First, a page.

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Their leader ought to allow for changes to take place by facilitating those changes rather than merely enforcing the status quo. Furthermore, such a person must defend the institution effectively even in the wake of strong criticisms from various angles.
Organizational commitment is also another way in which leaders become effective. These individuals are able to build a strong sense of commitment to their institutions of work. Supervisors or leaders can achieve this by focusing on job satisfaction (Pulakos et. al., 2000).
They need to design jobs in a way that challenges and grants autonomy to individuals. Furthermore, leaders need to foster a high degree of trust between themselves and their followers (Lepine & Wesson, 2013). Followers must not feel like they are mere tools to be used and discarded as well. Therefore, manipulation and control tactics have no place in today’s organizational environment.
Application and analysis
My supervisor and sales district manager was not a global leader, but her style of leadership epitomized these values. She knew how to strike a balance between long term and short thinking. For instance, she was constantly focusing on the store’s vision of the brand but was also using employee input to look for new ways of tackling current predicaments.
Additionally, the district manager was quite stable in crises. In one situation, a consignment was late, yet an impatient customer wanted to get it immediately. She found a way of dissipating the crisis by calmly explaining to the client how much the organization had already done for him. This had the effect of deflecting attention from the negative result and focusing it on the effort that the company had already put in the transaction.
It was also evident that the district manager had engaged in leadership development. First, she was empathetic and supportive of others. In this regard, if a person was not delivering or meeting their targets, she would establish the cause and work alongside the employee in carving out solutions to those obstacles. Furthermore, she often listened to subordinates and took notice when she had made a mistake.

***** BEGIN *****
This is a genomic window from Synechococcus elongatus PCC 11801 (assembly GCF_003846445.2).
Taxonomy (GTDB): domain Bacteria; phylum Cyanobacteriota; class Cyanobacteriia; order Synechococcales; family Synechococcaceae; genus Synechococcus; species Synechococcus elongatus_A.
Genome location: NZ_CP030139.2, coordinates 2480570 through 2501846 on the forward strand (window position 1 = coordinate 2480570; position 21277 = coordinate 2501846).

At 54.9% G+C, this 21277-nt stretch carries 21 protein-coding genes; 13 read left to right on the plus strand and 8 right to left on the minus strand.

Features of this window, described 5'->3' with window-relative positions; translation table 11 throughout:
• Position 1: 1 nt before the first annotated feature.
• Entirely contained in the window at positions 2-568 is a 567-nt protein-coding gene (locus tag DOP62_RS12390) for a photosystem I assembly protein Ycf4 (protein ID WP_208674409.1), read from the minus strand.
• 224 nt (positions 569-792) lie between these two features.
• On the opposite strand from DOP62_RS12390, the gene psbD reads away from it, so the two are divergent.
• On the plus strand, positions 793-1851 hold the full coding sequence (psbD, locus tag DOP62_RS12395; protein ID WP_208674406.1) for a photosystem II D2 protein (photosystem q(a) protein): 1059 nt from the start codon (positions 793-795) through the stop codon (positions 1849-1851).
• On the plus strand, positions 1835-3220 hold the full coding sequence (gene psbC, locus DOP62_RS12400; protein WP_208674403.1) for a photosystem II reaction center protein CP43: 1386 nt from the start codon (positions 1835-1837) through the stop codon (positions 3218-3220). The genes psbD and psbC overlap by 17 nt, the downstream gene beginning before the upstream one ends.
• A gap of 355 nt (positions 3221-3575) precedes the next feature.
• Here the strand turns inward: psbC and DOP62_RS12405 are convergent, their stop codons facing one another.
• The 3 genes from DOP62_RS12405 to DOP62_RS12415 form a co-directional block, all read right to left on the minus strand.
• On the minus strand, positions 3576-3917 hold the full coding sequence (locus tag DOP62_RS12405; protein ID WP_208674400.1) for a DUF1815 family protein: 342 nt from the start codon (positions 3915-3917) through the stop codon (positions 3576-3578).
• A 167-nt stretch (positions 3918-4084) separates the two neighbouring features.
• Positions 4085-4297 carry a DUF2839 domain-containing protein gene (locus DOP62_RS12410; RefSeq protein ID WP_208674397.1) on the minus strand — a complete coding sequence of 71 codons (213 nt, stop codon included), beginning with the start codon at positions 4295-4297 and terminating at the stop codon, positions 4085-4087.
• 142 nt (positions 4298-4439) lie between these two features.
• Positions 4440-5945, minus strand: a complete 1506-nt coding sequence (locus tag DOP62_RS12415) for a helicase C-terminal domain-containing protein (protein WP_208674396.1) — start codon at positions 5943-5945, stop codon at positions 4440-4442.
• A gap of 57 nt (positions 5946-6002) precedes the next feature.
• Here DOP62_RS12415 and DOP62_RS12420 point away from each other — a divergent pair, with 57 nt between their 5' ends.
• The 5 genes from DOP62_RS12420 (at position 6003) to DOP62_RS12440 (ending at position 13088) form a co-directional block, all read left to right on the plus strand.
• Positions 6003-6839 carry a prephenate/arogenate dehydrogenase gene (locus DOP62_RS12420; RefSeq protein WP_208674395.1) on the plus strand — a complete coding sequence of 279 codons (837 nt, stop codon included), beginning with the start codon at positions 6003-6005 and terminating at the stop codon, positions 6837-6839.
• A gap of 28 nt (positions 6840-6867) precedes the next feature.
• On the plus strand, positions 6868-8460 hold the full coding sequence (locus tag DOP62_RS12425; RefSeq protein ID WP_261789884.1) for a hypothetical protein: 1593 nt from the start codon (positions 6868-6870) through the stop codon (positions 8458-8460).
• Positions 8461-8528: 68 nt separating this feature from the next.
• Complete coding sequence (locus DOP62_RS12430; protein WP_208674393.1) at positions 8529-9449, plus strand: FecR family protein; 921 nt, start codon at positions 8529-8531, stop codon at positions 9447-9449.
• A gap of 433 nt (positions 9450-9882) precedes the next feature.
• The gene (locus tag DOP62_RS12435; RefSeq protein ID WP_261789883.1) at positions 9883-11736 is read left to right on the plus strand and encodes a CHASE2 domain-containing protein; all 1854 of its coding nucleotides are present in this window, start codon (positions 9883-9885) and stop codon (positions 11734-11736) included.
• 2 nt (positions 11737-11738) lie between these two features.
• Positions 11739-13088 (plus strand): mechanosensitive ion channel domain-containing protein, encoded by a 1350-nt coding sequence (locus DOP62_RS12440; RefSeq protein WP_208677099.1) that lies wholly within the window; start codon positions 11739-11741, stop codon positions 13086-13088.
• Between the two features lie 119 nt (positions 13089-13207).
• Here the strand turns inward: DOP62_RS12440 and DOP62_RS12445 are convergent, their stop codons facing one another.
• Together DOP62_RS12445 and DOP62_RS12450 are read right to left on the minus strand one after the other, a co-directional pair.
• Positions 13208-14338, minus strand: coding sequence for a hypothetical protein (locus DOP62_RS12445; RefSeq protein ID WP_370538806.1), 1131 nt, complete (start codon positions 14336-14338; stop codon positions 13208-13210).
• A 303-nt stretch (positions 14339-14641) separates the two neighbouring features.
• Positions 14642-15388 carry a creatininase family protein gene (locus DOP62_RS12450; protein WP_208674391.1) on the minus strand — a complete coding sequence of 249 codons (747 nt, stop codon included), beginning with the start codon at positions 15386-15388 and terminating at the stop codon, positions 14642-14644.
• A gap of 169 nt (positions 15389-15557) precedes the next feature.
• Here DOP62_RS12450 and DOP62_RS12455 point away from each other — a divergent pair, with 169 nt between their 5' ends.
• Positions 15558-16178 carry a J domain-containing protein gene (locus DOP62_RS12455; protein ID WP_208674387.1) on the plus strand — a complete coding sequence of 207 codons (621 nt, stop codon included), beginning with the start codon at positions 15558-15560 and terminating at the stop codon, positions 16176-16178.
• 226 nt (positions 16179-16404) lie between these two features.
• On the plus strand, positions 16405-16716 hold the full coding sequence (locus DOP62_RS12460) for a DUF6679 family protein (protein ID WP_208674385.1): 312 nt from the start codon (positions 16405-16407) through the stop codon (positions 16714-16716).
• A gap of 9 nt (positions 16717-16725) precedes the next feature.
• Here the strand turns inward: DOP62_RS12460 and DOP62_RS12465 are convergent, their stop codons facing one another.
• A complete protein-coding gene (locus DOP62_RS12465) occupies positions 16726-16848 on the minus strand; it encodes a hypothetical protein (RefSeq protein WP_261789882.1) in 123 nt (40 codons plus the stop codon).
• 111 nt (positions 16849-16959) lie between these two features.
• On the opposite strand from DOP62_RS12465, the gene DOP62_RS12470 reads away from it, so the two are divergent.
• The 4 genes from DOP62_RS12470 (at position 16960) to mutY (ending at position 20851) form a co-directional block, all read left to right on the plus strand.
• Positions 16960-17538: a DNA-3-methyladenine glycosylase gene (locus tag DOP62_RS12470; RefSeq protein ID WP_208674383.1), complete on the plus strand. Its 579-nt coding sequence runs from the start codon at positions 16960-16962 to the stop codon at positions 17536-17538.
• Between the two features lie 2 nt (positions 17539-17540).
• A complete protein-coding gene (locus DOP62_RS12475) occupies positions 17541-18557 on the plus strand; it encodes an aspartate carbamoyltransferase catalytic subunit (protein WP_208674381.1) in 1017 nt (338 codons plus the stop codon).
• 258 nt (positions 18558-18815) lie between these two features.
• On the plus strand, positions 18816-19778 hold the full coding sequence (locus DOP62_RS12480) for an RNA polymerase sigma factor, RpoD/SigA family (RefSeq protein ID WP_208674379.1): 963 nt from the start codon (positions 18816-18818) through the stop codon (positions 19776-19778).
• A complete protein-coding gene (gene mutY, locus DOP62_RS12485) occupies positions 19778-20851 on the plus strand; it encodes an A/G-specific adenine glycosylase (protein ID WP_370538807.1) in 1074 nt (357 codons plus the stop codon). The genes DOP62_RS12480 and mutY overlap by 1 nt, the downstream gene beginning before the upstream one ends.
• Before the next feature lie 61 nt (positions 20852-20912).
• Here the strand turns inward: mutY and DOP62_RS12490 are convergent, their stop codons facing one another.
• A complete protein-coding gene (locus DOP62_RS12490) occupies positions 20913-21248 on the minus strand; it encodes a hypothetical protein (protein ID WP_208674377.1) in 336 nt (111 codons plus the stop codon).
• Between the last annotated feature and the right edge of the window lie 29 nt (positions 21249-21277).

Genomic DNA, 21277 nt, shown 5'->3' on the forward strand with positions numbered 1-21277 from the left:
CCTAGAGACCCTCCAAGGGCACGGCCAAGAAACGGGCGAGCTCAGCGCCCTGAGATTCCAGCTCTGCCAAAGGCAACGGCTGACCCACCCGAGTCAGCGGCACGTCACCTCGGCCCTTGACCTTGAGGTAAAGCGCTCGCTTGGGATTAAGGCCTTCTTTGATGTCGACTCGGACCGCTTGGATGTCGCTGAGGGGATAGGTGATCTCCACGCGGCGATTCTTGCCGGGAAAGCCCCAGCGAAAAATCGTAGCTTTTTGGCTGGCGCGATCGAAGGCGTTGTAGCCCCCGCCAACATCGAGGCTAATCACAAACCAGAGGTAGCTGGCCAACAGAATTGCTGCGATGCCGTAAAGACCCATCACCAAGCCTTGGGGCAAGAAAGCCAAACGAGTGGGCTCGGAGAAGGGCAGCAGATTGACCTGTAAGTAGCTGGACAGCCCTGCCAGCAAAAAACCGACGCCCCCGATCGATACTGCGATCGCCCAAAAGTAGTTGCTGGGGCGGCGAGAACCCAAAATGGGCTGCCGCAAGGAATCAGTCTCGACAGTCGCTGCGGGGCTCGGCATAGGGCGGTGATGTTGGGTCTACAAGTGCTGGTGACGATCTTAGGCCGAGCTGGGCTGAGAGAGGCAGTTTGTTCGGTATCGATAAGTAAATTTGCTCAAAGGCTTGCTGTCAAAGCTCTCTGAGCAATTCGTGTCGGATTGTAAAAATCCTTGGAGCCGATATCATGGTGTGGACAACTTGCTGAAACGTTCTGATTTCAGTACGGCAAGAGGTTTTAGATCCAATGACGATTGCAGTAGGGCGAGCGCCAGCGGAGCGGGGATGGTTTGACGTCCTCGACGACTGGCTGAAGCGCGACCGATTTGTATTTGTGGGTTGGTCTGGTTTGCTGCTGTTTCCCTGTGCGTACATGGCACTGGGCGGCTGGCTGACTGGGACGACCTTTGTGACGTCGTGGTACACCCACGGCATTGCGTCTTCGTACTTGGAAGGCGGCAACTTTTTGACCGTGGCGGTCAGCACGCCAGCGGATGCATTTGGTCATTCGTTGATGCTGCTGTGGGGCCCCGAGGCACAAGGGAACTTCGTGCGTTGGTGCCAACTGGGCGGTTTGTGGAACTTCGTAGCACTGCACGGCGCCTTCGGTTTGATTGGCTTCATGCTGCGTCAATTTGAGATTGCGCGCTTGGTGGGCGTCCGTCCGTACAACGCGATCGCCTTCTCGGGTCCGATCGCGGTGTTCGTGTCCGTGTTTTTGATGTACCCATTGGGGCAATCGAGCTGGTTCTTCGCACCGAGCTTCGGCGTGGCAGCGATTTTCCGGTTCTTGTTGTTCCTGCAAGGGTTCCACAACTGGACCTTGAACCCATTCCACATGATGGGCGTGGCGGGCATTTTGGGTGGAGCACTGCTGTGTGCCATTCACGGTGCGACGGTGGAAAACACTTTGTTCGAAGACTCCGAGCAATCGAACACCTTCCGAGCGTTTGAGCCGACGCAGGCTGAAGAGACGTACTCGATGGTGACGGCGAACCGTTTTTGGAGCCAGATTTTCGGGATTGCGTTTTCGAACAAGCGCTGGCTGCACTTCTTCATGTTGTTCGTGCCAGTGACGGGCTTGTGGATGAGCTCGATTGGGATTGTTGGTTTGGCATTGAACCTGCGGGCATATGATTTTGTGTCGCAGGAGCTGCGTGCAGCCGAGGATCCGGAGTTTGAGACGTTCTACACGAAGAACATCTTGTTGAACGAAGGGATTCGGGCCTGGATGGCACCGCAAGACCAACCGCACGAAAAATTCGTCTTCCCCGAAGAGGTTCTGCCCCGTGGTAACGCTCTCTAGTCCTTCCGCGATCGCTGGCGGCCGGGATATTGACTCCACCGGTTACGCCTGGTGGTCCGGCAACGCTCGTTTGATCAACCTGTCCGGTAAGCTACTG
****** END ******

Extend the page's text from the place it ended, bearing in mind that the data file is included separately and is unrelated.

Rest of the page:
Perhaps what was quite interesting about her was her propensity to treat all organizational members equally. It did not matter whether one was a minimum wage laborer or peer; she gave people the respect and attention they deserved.
One did not get the sense of invisibility that some leaders exude among workers. She seemed approachable, and it was always easy to pitch new ideas to her. Since some of them were not easy to implement, she found a way of politely declining an idea when the time was not right for it.
It is rather difficult to exhibit strong organizational citizenship behavior in hierarchical and bureaucratic organizations. However, the district manager overcame this hurdle by working on the trust issues in the company.
Members always felt like she was on their side. Since she represented top management, then the rest followed. Furthermore, she was always punctual and effective at making decisions. These were qualities that the rest of the team emulated. In essence, they modelled organizational citizenship.
Effective leadership was evident in the district manager because her behavior (quick decision making, time consciousness) elicited strong organizational leadership. She was also a well developed leader who empathized with other. The district manager had a way of staying grounded and focusing on what mattered for the organization.
In this analysis, I might have been biased by my ideas on leadership. Additionally, I did not work for a long time in the institution, and this may have hidden some aspects of her leadership style. Nonetheless, the district manager has shown me the relevance of modeling one’s behavior for others to follow. In the future I will use this to sharpen my leadership skills.
Barton, D., Grant, A., Horn, M. (2012). Leading in the 21st century. McKinsey Quarterly, 3(4), 45.
Freed, J. (2004). In search of sages. London: Sage
Friedman, T. L. (2005). The world is flat: A brief history of the twenty-first century. New York: Farrar, Strauss and Giroux.
Goldsmith, M. & Morgan, H. (2004). Leadership is a contact sport. Strategy-Business, 36(3), 2-10.
Lepine, C. & Wesson, T. (2013). Organizational behavior: Improving performance and commitment in the workplace. NY: Longman.
Pulakos, E., Arad, S., Donovan, M and Plamondon, K. (2000). Adaptability in the Workplace: Development of a Taxonomy of Adaptive Performance. Journal of Applied Psychology, 85 (12), 612–24.